The final National Defense Authorization Act would create a landmark “basic needs allowance” for low-income military personnel, but it is not generous enough to help the estimated scores of thousands of hungry military families, advocates for them say.
According to Feeding America, an anti-hunger group, as many as 160,000 active-duty enlisted servicemembers have trouble feeding their families. Other estimates are similar.
Abby J. Leibman, president & CEO of MAZON: A Jewish Response to Hunger, said the final NDAA is written in a way that will exclude many of the needy.
“Hunger, in a country as bountiful as ours, is an indignity no person should have to face — least of all military families who already sacrifice so much,” Leibman said.
The final defense authorization bill, made public Tuesday, would authorize the Pentagon to ensure that all troops with dependents have incomes that total at least 130 percent of the poverty line. Any servicemember with dependents who falls below that level can apply for the allowance, and troops will be regularly screened for eligibility and then notified, the bill says.
A version of this provision was in both the House-passed and the Senate Armed Services Committee's NDAA bills.
The final measure would largely mirror the Senate’s version in being less generous than many anti-hunger advocates had wanted.
The debate largely turns on an arcane but important question: whether a servicemember’s so-called basic allowance for housing must be included in the income calculation or not. The housing allowance, which can amount to thousands of dollars annually, is aimed at covering most of the rental costs for servicemembers who reside off base.
The House bill had mandated that the housing payments not be included in the income tally. That made it more likely that hundreds more military families would qualify for the new basic needs allowance.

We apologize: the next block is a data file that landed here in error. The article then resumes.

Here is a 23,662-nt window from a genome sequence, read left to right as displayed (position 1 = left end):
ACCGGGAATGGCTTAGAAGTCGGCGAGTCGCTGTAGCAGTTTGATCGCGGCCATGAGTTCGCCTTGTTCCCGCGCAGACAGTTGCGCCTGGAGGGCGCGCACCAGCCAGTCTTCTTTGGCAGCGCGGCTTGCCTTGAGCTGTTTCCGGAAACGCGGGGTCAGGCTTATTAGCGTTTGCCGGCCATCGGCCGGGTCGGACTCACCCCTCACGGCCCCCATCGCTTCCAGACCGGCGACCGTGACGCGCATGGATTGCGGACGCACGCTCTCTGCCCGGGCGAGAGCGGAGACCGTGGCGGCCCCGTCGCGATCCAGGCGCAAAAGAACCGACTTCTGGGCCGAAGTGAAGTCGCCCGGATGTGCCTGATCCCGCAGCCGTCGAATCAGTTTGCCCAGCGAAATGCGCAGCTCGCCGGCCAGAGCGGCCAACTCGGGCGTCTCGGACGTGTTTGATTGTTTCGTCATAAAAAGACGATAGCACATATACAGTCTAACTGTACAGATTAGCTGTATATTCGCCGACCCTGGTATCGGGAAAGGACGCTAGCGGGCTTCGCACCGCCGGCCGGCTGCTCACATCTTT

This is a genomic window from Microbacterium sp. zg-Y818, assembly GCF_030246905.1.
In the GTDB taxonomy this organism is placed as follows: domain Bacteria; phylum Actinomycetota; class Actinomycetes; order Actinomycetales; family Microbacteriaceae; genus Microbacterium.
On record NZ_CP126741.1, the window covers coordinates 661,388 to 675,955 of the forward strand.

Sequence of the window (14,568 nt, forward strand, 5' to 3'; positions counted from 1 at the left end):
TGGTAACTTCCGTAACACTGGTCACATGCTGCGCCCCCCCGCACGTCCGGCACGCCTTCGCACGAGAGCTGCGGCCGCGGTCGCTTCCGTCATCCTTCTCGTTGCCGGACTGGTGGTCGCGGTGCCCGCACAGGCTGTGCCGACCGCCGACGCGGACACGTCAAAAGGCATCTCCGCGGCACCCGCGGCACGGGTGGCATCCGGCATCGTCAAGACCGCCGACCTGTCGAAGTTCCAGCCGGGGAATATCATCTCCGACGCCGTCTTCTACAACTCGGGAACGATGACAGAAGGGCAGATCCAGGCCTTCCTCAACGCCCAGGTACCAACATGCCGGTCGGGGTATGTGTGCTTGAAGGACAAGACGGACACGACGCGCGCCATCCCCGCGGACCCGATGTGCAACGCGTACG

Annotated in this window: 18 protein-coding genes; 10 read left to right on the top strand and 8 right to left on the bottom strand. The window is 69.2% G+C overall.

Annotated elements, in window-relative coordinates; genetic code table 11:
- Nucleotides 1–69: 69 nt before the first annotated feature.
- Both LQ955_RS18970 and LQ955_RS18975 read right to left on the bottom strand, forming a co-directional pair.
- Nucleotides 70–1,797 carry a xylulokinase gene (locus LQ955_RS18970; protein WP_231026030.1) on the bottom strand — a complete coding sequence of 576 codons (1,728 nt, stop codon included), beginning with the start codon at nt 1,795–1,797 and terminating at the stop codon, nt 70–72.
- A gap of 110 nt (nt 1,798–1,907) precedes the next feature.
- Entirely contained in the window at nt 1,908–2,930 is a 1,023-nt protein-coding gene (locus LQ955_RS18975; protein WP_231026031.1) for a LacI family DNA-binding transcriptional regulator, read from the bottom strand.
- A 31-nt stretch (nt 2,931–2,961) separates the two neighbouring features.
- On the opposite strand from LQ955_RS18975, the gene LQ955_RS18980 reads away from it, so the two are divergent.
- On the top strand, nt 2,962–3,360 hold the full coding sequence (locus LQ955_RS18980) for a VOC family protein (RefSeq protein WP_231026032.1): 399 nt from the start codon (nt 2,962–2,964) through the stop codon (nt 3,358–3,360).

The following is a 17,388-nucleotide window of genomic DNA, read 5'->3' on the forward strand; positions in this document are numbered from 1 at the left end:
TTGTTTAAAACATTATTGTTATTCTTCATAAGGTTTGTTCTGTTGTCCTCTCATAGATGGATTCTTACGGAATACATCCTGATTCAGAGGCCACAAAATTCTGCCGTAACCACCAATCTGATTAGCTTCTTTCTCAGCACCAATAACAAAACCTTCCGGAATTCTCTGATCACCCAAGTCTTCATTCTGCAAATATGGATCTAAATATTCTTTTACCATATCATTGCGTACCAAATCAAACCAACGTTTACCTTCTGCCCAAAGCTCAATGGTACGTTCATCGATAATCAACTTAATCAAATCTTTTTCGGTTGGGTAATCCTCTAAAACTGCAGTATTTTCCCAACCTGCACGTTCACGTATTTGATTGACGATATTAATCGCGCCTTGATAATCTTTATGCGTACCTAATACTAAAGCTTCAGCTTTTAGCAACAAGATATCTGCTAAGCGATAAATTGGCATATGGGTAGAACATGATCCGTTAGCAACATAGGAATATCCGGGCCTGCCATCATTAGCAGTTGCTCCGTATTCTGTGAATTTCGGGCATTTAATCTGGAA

The Senate bill was silent on the housing allowance question — in effect leaving it up to the Pentagon. (The White House has said it is undecided on this issue.)
The final NDAA bill, by comparison, says that the secretary of a military branch may exclude some undefined portion of the housing allowance in calculating income for servicemembers who reside where the secretary believes the cost of living is high.
That provision's effect is not clear, but it is anathema to many anti-hunger advocates.
“The well-being of military families should not be an open-ended question subject to the whims or interpretations of whomever happens to be seated at the head of the Pentagon, and the federal government must not penalize those who do not happen to live in ‘high cost of living’ areas,” said Leibman. “Particularly in the wake of COVID-19, families in every Zip code and near every military base in America are facing hardship, and we know that military families often face unique financial challenges related to frequent relocation, high spousal unemployment rates, and lack of affordable childcare.”
Anti-hunger advocates also say that provisions requiring servicemembers to apply for the basic needs allowance are onerous and could keep many from accessing the aid, especially since some are ashamed of seeking food assistance or fear that seeking it could hurt their careers.
The final NDAA "fails to support many junior military families who are struggling and places the bureaucratic process to request help on military families who wish to avoid the stigma of food insecurity that can affect promotion boards,” said Mark Belinsky, director of Currently Serving and Retired Affairs at the Military Officers Association of America, an influential group representing military families.
Major issue, minor cost
If the Pentagon were to include the housing funds in every income calculation, the aid would help just 500 families with $200 a month — a mere $1 million commitment to fighting hunger in the military in the context of a $768 billion defense bill, according to Congressional Budget Office estimates.
By sharp contrast, if the House approach had been taken instead, six times as many families (3,000) would have each gotten twice as much per month ($400) on average, for about $14 million annual cost — still a tiny fraction of the defense budget.
The final bill may allow for an outcome that is somewhere between those two scenarios. But it is far from what advocates had sought.
In any event, no iteration of this year’s NDAA would have gotten close to helping all of the thousands of military families that are struggling to get by, according to multiple surveys in the last few years.